Mak­ing it an­swers my name but with an Amer­i­can ac­cent. If I ask what my name is with an Amer­i­can ac­cent, a feat that I am nat­u­rally not good at, it hears and an­swers cor­rectly. I have of­ten won­dered if I was to change my name from Tshilidzi to Jack as my grand­fa­ther did 80 years ago be­cause his boss could not pro­nounce the word Tshamano, per­haps it could un­der­stand me.

It seems this Google de­vice is bi­ased against my name, my ac­cent and my be­ing just as my grand­fa­ther’s boss was bi­ased against his name 80 years ago. This is an in­her­ent form of dis­crim­i­na­tion and has tra­di­tion­ally been per­pe­trated by peo­ple and it is now com­mit­ted by ma­chines.

The rea­son why this dis­crim­i­na­tion is present in this de­vice is be­cause the data that is used to train this de­vice is largely col­lected in North Amer­ica and not in South Africa. For us to make this de­vice not to be bi­ased we will have to record all words and as­so­ciate them to mean­ings in all our 11 of­fi­cial lan­guages and in­cor­po­rate these into this Google de­vice. Google Trans­late has started to in­cor­po­rate a num­ber of African lan­guages, in­clud­ing Swahili and Zulu.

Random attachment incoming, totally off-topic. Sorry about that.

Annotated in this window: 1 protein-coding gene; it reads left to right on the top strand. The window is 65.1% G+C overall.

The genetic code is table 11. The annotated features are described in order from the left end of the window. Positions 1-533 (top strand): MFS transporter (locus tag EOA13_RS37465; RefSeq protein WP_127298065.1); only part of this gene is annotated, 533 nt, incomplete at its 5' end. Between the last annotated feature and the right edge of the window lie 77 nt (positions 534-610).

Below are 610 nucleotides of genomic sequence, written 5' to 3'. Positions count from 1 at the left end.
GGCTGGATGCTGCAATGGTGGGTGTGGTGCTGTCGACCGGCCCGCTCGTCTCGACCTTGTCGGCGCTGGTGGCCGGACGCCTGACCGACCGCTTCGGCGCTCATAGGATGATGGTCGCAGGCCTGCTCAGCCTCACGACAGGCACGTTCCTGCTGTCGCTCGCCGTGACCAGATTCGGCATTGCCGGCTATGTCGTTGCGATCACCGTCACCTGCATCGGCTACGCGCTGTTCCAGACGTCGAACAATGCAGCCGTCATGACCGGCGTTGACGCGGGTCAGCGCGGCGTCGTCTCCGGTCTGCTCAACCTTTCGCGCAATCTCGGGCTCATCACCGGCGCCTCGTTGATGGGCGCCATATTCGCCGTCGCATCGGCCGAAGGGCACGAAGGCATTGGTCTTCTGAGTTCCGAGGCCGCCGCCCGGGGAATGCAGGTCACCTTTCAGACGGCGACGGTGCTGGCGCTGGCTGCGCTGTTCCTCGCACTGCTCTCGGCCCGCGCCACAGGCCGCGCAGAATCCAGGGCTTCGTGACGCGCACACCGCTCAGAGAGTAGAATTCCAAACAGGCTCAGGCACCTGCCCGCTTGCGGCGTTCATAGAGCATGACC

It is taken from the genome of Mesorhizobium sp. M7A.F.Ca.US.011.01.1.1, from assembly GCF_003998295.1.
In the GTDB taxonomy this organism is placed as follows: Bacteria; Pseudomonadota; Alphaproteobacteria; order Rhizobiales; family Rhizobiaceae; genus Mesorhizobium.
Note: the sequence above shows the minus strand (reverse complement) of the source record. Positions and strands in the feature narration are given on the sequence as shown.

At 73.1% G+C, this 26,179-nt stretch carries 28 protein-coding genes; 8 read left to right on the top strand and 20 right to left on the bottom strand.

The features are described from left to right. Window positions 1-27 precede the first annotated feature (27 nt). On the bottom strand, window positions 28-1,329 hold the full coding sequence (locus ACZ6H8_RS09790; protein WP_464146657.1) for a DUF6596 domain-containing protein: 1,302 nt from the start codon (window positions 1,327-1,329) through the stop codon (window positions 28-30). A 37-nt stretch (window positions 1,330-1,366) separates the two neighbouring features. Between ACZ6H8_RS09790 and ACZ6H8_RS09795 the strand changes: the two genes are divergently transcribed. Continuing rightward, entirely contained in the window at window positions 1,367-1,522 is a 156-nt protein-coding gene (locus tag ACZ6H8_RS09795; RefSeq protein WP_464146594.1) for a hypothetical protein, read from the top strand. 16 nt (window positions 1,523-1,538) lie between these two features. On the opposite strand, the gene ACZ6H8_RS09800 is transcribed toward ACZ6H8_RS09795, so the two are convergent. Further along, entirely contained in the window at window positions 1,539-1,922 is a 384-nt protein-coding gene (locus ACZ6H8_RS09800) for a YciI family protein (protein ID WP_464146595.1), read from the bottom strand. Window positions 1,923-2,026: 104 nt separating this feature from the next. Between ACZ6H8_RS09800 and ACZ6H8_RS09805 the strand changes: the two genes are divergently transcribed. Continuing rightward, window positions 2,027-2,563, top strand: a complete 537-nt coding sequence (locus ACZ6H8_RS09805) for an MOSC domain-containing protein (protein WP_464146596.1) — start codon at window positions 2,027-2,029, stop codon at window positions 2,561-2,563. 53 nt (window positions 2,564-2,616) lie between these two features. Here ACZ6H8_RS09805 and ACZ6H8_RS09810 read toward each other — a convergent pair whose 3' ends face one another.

Last year I went to Tho­hoyan­dou and booked for a house us­ing an ap­pli­ca­tion called Airbnb. To be able to book in this sys­tem, one needs to put credit card de­tails and then scan the pic­ture of one’s iden­tity doc­u­ment (ID) to match the credit card de­tails to the ID. To val­i­date my iden­tity then this Airbnb ap­pli­ca­tion re­quested me to take a selfie, which is a pic­ture of my face, to match the per­son do­ing the trans­ac­tion to the ID and by ex­ten­sion to the credit card de­tails.